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    Cruise business a success for Port of Seattle

    It's been a rocky year for the Port of Seattle.

    On top of protests against the working conditions of short-haul truckers, the Port lost the Grand Alliance and Hamburg Sud lines to Tacoma, representing 20 percent of its container business. This at a time when the Northwest is not growing overall container market share and facing challenges from Prince Rupert, B.C., and the wider Panama Canal, opening in 2014.

    The Port also decided to make a public fight against the proposed professional basketball arena in Sodo, jumping into a divisive issue.

    Finally, it faced the blowback for allowing Chief Executive Tay Yoshitani to serve on the board of Seattle-based Expeditors International. Already earning almost $367,000 a year, Yashitani could take home an additional $230,000 as a director for a company at least indirectly involved in Port business.

    But the Port can claim an unalloyed success with the cruise business. Although this year's traffic won't hit the record of 2010, it cements Seattle's place as a major cruise port. Before 2000, it barely merited a mention.

    Nothing illustrates the dual character of the new hard times better than the cruise industry.

    Even though Europe has slipped into recession and America is growing too slowly, the cruise business is booming.

    According to a study released last week by Brea Business Research for the Cruise Lines International Association, a trade group, the industry grew strongly in both North America and Europe last year.

    "The cruise industry is expanding at a rate well above the national average in overall economic activity and even above the travel and tourism industry," said Andy Moody, president of Brea. Although some of this can be attributed to its relatively smaller size as a sector, "this is an industry that can expand into the market, products and prices consumers are looking for."

    In other words, these floating hotels can be shifted to ports and even continents where demand is high and ship size can be geared to market conditions. They can also change itineraries from, say, 11 days to three or four days.

    Europeans are avid cruise-takers. European-cruise routes also attract American tourists. Although business has lately slowed, even the Mediterranean, ground zero of eurozone troubles, still enjoys strong cruise business, thanks to tourists with means.

    Despite the Great Recession, millions have disposable income. It helps that plenty of retired Americans are able to spend money for the luxury of cruises.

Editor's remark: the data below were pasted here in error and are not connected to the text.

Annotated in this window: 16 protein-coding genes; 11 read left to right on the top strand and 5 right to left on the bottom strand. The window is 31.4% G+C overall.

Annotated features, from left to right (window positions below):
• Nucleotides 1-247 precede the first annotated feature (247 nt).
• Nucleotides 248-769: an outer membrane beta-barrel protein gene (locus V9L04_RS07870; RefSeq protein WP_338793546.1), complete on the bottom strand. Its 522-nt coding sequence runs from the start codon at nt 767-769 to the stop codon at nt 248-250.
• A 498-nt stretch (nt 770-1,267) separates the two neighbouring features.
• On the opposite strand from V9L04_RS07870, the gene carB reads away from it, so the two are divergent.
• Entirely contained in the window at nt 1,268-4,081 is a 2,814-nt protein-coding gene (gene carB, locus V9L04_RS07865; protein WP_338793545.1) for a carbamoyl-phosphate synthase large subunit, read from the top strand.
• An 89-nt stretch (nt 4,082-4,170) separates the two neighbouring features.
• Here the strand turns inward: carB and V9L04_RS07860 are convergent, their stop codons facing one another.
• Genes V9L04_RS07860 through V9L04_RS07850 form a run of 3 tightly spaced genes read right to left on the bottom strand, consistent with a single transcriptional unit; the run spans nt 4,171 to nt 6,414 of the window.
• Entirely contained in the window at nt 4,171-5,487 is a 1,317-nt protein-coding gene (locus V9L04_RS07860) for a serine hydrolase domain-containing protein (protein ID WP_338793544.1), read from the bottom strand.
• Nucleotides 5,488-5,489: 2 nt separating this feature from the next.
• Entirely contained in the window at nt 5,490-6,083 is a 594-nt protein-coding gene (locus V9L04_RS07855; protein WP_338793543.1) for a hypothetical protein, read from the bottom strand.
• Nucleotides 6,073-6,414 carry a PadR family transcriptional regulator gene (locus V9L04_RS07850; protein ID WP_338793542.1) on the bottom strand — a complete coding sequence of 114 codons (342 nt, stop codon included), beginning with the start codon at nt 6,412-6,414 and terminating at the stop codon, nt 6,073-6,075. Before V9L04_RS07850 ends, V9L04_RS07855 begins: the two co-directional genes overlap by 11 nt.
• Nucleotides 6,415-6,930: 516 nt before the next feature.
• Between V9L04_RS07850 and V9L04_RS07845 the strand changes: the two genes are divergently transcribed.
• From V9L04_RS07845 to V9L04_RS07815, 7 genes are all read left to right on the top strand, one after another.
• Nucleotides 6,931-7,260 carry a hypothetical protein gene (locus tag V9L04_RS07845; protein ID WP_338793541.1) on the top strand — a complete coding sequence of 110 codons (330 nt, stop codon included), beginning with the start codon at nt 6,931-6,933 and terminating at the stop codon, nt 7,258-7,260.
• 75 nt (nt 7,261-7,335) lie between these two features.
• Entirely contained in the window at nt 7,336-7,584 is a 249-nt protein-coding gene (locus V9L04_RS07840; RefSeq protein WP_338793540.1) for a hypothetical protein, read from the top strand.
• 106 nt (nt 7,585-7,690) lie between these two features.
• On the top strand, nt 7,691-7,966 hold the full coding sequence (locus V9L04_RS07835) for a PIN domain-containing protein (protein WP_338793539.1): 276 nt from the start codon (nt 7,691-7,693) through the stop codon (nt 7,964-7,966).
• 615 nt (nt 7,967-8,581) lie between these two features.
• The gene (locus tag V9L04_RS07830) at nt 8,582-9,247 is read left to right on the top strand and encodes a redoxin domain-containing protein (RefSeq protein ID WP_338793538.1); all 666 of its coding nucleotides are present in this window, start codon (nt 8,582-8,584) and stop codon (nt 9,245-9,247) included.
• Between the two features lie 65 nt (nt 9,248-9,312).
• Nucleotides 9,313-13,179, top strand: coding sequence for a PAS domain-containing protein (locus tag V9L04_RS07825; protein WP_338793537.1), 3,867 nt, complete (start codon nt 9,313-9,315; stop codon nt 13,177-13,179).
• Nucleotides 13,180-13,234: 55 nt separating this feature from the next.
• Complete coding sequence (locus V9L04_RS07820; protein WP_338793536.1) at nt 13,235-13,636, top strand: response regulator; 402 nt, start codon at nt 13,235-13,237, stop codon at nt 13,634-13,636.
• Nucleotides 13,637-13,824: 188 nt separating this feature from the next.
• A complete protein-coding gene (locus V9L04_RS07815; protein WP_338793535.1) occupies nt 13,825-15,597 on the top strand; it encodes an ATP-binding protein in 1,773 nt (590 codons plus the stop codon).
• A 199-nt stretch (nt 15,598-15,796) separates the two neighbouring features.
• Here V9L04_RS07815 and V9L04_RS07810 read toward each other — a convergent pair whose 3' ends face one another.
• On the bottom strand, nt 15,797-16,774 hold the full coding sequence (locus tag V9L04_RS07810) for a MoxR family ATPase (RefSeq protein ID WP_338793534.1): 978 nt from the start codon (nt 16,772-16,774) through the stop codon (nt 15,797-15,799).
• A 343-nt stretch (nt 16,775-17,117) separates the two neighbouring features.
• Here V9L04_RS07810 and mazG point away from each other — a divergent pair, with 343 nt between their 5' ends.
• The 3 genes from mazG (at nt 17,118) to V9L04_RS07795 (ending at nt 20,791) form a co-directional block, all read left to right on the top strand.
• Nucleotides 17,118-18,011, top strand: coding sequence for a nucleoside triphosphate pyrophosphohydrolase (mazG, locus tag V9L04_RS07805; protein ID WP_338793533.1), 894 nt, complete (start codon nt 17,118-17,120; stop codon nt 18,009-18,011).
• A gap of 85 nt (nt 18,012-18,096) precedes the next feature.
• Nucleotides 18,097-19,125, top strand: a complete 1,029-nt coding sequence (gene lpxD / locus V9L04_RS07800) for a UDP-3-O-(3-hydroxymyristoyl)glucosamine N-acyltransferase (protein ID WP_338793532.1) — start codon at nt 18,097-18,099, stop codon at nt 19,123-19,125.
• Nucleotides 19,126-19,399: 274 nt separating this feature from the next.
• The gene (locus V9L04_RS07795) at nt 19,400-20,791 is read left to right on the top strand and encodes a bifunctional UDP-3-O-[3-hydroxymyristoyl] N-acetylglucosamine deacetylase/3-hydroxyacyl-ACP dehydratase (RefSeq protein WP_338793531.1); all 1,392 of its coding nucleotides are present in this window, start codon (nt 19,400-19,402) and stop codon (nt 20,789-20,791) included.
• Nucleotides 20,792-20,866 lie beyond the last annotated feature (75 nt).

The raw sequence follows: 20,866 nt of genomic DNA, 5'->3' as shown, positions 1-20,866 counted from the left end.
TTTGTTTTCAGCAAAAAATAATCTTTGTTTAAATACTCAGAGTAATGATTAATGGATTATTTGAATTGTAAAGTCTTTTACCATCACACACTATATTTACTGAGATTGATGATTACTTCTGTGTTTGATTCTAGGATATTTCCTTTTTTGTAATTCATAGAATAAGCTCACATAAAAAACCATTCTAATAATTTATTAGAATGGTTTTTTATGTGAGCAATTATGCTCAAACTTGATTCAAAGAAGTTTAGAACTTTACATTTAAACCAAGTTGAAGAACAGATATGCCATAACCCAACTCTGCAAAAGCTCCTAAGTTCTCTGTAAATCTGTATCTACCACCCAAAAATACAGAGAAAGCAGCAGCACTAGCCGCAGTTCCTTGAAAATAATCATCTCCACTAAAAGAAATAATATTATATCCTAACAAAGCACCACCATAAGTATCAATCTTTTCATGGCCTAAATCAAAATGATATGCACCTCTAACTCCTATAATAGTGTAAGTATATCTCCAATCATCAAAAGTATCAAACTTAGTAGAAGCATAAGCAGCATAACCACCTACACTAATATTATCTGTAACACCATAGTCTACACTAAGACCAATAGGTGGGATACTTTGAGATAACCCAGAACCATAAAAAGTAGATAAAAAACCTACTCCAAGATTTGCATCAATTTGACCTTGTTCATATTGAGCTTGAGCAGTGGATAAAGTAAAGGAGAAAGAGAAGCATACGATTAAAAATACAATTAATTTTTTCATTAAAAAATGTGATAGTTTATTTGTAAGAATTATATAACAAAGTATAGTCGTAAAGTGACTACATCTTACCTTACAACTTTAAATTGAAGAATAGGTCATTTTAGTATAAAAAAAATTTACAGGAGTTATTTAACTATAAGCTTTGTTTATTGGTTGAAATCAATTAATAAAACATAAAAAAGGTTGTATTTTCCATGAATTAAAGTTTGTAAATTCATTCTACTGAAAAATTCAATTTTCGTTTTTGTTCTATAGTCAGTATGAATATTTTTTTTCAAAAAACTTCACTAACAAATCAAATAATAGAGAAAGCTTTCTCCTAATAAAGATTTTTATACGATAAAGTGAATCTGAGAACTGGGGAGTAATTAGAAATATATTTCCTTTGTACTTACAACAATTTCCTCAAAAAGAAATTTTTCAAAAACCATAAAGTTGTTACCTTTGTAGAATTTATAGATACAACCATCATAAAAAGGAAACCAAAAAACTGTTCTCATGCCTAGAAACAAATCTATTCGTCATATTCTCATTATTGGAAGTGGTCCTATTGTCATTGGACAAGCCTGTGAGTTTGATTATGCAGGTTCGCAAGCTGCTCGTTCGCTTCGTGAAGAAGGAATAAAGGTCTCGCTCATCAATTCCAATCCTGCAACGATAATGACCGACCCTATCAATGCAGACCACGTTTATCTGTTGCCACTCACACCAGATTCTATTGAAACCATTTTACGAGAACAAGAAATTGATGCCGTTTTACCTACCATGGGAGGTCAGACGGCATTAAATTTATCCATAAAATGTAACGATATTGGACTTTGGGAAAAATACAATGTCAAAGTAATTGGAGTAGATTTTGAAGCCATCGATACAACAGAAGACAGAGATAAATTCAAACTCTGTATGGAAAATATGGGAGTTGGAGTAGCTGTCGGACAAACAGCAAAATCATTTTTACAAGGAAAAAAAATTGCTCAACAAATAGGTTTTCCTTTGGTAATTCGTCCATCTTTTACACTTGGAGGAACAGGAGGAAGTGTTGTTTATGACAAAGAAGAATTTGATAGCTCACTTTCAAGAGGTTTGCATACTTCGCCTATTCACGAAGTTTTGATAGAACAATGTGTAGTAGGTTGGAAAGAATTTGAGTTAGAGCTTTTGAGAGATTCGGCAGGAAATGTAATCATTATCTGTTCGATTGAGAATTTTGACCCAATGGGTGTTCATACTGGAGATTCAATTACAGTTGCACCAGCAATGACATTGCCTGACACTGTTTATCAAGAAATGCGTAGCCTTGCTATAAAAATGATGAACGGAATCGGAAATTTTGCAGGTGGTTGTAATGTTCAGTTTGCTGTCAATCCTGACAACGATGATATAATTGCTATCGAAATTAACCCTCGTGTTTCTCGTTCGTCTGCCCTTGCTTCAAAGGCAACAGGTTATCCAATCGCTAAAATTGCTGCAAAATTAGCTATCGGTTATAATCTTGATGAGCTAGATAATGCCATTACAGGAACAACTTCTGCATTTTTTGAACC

For Seattle, that means going to Alaska, a route that is growing again after the state reduced a passenger head tax that had dampened cruise-ship visits.

    Even with the Alaska tax, Seattle expects more than 864,000 passengers to embark here this year. That's down from 2010's record 931,698. But the passenger count in 1999 was 6,615.

    Norwegian, Royal Caribbean and Celebrity, Holland America, Princess and Disney ships call at the Smith Cove Cruise Terminal.

    Seattle has proved a continuous draw, starting with Norwegian in 2000 and adding Disney this year. The lines use 11 vessels, typically on weeklong voyages.

    Oceania Cruises Regatta is expected next year, along with the Celebrity Solstice, which would be one of the largest cruise ships on the West Coast.

    Cruise operations moved to Smith Cove in 2009 from Terminal 30, which is now a container facility operated by SSA and China Shipping. The new $72 million cruise terminal can load two ships at once, and has dockside power plug-ins so the ships can shut down their engines.

    Attracting cruise lines was "a build it and they will come philosophy," Port spokesman Peter McGraw told me. Before Seattle went after the business, most Alaska-bound passengers embarked from Vancouver, B.C., which remains a rival.

    In addition, 70 percent of passengers arrive through Sea-Tac Airport, which is also run by the Port. Many choose to spend a few days here before or after their cruise, a boon for retail, hotels, wineries and other attractions. "Seattle itself is a proven tourist draw," McGraw said.

    The result of the cruise business is $416 million in annual business revenue locally, according to a Martin and Associates study commissioned by the Port. Each time a cruise ship docks, it means $2.1 million for the economy here.

    Even if you're a skeptic of economic-impact studies, divide the numbers in half and you're still talking big money. All summer, nearly every time I'm out downtown, I give directions to somebody who's passing through on a cruise.

    Nothing can be taken for granted. For example, California ports have suffered a decline in cruise business as fewer ships have been deployed on Mexico routes. Disney announced earlier this year that it will return to Vancouver next year.

    "The cruise industry is very competitive," said Mike McGarry, vice president of public affairs for the trade association. "They try to continually come up with new itineraries, entertainment and cuisine. Shorter cruises are becoming a trend. In every case, they're competing with land-based resorts."

    Still, just as the Port of Seattle doesn't have to be a mega-port in containers to succeed, neither is it as dependent on the cruise sector as Florida, which accounts for 40 percent of all passenger and crew visits in the nation.

    Cruises are a valuable niche in a diversified portfolio of business.

    We built it. They came and keep coming, adding another asset to the regional economy.

    By Jon Talton, Special to The Seattle Times

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